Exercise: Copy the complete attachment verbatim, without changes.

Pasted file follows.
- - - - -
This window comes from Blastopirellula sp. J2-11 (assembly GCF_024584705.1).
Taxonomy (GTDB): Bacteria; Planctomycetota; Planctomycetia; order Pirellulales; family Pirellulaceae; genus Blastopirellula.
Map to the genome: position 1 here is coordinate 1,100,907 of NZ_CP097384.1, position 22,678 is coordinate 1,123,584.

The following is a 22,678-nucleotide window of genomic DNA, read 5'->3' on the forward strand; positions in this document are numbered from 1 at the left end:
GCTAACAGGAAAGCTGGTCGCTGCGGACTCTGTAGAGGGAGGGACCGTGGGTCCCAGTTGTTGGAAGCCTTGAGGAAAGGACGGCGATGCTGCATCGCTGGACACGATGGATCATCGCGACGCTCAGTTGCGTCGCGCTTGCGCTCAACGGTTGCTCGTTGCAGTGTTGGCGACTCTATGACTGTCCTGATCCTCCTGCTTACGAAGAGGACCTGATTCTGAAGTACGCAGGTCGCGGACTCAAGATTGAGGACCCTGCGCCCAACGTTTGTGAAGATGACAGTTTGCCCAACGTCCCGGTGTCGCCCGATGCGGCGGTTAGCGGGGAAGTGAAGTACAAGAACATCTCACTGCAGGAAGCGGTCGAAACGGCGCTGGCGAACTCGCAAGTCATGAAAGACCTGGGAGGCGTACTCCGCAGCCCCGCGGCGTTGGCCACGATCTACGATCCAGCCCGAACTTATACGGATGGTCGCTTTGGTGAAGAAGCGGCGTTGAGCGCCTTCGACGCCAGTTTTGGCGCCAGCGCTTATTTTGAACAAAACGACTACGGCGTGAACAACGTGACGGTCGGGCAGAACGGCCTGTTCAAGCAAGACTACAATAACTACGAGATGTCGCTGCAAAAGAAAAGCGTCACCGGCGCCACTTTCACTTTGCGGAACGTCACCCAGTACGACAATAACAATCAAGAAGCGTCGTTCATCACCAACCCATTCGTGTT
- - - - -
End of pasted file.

This window comes from Blastopirellula sp. J2-11 (assembly GCF_024584705.1).
Taxonomy (GTDB): Bacteria; Planctomycetota; Planctomycetia; order Pirellulales; family Pirellulaceae; genus Blastopirellula.
Map to the genome: position 1 here is coordinate 1,100,907 of NZ_CP097384.1, position 22,678 is coordinate 1,123,584.

The following is a 22,678-nucleotide window of genomic DNA, read 5'->3' on the forward strand; positions in this document are numbered from 1 at the left end:
GCTAACAGGAAAGCTGGTCGCTGCGGACTCTGTAGAGGGAGGGACCGTGGGTCCCAGTTGTTGGAAGCCTTGAGGAAAGGACGGCGATGCTGCATCGCTGGACACGATGGATCATCGCGACGCTCAGTTGCGTCGCGCTTGCGCTCAACGGTTGCTCGTTGCAGTGTTGGCGACTCTATGACTGTCCTGATCCTCCTGCTTACGAAGAGGACCTGATTCTGAAGTACGCAGGTCGCGGACTCAAGATTGAGGACCCTGCGCCCAACGTTTGTGAAGATGACAGTTTGCCCAACGTCCCGGTGTCGCCCGATGCGGCGGTTAGCGGGGAAGTGAAGTACAAGAACATCTCACTGCAGGAAGCGGTCGAAACGGCGCTGGCGAACTCGCAAGTCATGAAAGACCTGGGAGGCGTACTCCGCAGCCCCGCGGCGTTGGCCACGATCTACGATCCAGCCCGAACTTATACGGATGGTCGCTTTGGTGAAGAAGCGGCGTTGAGCGCCTTCGACGCCAGTTTTGGCGCCAGCGCTTATTTTGAACAAAACGACTACGGCGTGAACAACGTGACGGTCGGGCAGAACGGCCTGTTCAAGCAAGACTACAATAACTACGAGATGTCGCTGCAAAAGAAAAGCGTCACCGGCGCCACTTTCACTTTGCGGAACGTCACCCAGTACGACAATAACAATCAAGAAGCGTCGTTCATCACCAACCCATTCGTGTT